Only the lucky and well-connected can gain access to the big-buzz shows at SXSW (such as this year’s midnight Prince showcase at La Zona Rosa), but anyone with a film pass can get up close and personal with favorite rockers via the magic of movies. Here are five picks to click from the 2013 SxSW Film Festival that may soon make their way to your local theater or instant viewing queue.
All the Labor
The Gourds have been rocking Austin with their rootsy brand of Americana for nearly two decades, but their only sniff at national fame came via an unlikely cover of Snoop Dogg’s “Gin and Juice,” which went viral in the days before most of us knew what that meant outside of its medical context. Unfortunately, their Internet hit was generally credited to Phish in those outlaw Napster days, so The Gourds remain a below-the-radar success story. Doug Hawes-Davis’ rockumentary may change that, assuming it gets seen beyond its SXSW premiere. Following the band on the road and in the studio as they navigate the perilous waters of the modern music business, All the Labor is a treat for longtime fans, as well as a great introduction to the raucous alt-country jams and surreal folk anthems of the band’s principle creative forces, Kevin Russell and Jimmy Smith.
Speaking of Napster, the Wild West days of file-sharing and music-swapping are vividly brought back to life in this documentary directed by Alex Winter (yes, Bill S. Preston, Esq. of the Bill and Ted movies). Through archival footage and new interviews with Napster founders Shawn Fanning and Sean Parker, Winter traces the evolution of file-sharing technology from the early days of dial-up and barely-moving progress bars to a global phenomenon spearheaded by two Boston teenagers in backwards baseball caps to a legal quagmire that brought the full force of the music industry (as embodied by Metallica) down on their own customers. Through it all, Downloaded maintains an empathetic perspective on Fanning and Parker (who aren’t necessarily the most likable, charismatic protagonists of all time), while giving all sides of the issues raised by the Napster revolution their due.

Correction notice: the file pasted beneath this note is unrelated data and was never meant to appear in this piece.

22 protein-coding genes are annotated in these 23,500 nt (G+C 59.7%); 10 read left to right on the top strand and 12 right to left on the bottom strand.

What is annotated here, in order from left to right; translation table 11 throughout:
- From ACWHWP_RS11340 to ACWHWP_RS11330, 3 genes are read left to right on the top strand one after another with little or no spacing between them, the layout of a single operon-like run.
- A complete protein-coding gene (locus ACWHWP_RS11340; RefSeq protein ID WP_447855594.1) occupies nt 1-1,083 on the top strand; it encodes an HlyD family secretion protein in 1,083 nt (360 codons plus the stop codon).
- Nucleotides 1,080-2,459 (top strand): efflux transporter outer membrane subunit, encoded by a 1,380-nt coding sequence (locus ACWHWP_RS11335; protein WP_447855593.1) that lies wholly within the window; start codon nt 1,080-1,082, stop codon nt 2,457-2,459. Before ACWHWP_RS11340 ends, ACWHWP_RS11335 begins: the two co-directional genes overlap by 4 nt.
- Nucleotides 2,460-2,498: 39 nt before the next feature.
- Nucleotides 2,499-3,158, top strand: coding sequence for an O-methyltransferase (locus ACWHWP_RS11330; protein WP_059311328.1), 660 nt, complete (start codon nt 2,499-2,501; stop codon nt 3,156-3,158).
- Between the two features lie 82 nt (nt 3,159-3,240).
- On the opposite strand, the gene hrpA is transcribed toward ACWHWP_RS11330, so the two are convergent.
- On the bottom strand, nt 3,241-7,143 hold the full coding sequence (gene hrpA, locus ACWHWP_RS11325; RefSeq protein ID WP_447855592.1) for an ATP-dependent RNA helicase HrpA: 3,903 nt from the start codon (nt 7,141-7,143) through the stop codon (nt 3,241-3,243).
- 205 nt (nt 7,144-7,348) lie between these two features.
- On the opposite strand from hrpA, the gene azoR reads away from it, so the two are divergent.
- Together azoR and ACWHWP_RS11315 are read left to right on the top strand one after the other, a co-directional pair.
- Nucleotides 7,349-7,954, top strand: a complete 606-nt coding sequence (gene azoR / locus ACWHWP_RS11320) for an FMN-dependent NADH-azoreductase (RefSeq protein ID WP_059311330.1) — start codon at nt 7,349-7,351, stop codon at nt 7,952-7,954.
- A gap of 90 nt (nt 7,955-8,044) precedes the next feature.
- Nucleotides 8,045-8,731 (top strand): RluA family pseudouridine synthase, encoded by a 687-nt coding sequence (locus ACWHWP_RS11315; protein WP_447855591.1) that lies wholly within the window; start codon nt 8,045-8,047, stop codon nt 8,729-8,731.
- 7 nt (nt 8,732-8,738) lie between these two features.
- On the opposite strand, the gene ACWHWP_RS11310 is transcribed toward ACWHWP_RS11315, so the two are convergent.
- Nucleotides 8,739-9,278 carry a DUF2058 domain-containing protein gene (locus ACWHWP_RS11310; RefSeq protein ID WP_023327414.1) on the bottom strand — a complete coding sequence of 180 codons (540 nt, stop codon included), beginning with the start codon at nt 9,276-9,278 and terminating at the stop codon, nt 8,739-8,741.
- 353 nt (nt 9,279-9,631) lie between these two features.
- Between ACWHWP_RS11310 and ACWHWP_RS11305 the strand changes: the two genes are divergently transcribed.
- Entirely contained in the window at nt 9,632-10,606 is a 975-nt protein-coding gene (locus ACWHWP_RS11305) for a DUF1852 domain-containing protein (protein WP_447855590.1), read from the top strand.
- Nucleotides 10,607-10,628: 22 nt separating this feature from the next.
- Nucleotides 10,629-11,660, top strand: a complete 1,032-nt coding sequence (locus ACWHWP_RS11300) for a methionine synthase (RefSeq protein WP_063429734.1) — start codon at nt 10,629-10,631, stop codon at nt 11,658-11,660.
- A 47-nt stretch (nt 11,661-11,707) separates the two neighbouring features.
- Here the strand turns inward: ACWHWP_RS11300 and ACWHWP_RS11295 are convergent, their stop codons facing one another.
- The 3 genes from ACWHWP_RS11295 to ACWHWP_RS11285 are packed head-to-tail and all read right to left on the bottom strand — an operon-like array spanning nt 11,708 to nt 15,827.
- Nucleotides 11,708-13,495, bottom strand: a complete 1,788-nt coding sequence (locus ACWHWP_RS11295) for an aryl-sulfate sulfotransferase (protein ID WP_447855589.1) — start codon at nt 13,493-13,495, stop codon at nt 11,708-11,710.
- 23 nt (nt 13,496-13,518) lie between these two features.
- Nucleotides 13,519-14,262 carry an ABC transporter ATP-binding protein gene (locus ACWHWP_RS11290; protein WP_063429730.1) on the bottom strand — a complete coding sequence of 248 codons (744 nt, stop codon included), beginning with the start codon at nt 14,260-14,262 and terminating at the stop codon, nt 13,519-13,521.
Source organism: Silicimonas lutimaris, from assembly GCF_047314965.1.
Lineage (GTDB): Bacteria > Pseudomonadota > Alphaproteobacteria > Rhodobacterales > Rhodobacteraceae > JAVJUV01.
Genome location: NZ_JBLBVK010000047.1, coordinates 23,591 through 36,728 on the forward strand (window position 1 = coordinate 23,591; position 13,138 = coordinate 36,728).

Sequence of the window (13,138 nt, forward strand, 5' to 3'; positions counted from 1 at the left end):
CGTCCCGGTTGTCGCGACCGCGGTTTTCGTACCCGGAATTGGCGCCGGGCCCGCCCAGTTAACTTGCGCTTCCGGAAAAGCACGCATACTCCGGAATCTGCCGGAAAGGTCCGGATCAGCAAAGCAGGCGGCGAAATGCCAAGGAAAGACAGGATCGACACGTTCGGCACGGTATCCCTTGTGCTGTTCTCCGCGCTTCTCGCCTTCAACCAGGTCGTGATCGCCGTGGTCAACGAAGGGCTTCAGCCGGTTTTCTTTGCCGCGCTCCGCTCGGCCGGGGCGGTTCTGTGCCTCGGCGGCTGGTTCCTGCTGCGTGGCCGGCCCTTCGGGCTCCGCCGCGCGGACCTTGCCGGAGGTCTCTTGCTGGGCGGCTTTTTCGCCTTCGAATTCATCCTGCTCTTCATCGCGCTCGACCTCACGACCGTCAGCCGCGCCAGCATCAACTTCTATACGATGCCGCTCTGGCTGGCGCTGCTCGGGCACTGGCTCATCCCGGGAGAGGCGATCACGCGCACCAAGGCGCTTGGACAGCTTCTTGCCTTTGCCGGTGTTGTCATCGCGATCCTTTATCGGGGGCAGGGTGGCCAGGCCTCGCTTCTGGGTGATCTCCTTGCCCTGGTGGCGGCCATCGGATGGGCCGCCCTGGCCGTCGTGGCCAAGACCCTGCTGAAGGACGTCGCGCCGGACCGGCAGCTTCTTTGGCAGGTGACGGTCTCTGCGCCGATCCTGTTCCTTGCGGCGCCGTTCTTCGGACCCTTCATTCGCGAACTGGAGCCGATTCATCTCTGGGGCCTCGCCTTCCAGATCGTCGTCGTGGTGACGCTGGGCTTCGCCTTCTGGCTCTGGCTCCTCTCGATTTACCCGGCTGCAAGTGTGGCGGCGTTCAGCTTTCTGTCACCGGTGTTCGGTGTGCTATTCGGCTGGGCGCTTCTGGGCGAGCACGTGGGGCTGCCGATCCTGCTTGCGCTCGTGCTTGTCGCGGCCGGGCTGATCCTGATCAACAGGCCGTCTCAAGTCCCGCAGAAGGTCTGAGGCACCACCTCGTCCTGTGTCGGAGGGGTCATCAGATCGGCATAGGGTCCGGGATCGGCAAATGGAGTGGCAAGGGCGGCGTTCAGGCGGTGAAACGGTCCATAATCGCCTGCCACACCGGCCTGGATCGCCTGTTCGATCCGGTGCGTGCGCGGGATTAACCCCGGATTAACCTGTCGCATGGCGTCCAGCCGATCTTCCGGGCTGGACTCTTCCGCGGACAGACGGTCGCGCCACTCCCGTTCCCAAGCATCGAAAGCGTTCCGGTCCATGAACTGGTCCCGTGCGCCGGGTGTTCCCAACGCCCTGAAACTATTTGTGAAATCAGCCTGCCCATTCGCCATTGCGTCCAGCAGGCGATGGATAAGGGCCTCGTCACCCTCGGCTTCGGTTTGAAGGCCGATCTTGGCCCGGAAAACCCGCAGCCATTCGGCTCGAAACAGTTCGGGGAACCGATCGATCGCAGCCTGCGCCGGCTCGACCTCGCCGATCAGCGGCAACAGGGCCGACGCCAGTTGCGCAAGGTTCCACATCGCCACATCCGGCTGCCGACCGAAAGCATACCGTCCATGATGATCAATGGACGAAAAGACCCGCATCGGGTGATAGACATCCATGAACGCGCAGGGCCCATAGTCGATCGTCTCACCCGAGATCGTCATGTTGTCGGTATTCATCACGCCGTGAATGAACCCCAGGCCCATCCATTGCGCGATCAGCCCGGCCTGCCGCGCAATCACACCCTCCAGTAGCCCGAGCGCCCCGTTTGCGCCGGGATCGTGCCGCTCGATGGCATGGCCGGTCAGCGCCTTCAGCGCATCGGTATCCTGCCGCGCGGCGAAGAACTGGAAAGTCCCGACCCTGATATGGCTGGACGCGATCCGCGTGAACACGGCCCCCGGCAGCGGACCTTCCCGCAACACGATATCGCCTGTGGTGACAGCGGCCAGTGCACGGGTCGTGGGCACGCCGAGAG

Finding the Funk
Finding the Funk proves to be an apt title for this documentary by longtime critic Nelson George, as it’s sometimes hard to find the music itself in this otherwise engaging overview of the funk genre. George has assembled an impressive array of interviews with the giants of funk music, including George Clinton, Bootsy Collins, Questlove (who also serves as the narrator), and even the long missing-in-action Sly Stone (who is still capable of the occasional sharp observation despite looking quite a bit worse for wear). There’s even an archival (and occasionally intelligible) appearance by funk forefather James Brown. But although these interviews are lively and informative, and some of the subjects give demonstrations on their instruments, it’s a bit frustrating to hear discussion of some of the great funk songs without ever hearing (or in some case, barely hearing) the songs themselves. Still, George’s film is billed as a work-in-progress, so it’s possible this defect will be cleared up by the time Finding the Funk reaches a theater near you.
Not a documentary, but a comedic drama based on true events, this film co-directed by Lisa Barros D’Sa and Glenn Leyburn tells the story of Terri Hooley, a one-eyed, hard-drinking, Motown-loving record shop owner who discovered and helped spread the power of punk music in 1970s Belfast. Richard Dormer (who joins the cast of Game of Thrones in its third season) gives a warm, spirited performance as Hooley, who never lets business sense get in the way of his love for the music. D’Sa and Leyburn create an evocative sense of time and place in their depiction of Troubles-era Belfast; the bleakness of the setting makes the moments of triumph (like the epochal recording session for the Undertones’ “Teenage Kicks”) all the more special. (psst – for Undertones tour dates click here – Ed)
Twenty Feet from Stardom
The spotlight rarely shines on the background singers of rock and pop, but this documentary directed by Morgan Neville (Johnny Cash’s America) is a notable exception. Neville focuses on a handful of the great singers in American music who have, for one reason or another, mostly remained in the shadows. Darlene Love may be the best-known, as the (often uncredited) voice of many Phil Spector productions, including the timeless “Christmas (Baby, Please Come Home),” but the best story belongs to Merry Clayton, who showed up at a late-night Rolling Stones session with her hair in curlers and blew everyone away with her apocalyptic turn on “Gimme Shelter.” When any of the film’s talented subjects (which also include Lisa Fischer and the Waters Family Singers) open their mouths to sing, the capricious nature of the music business has never been more apparent.
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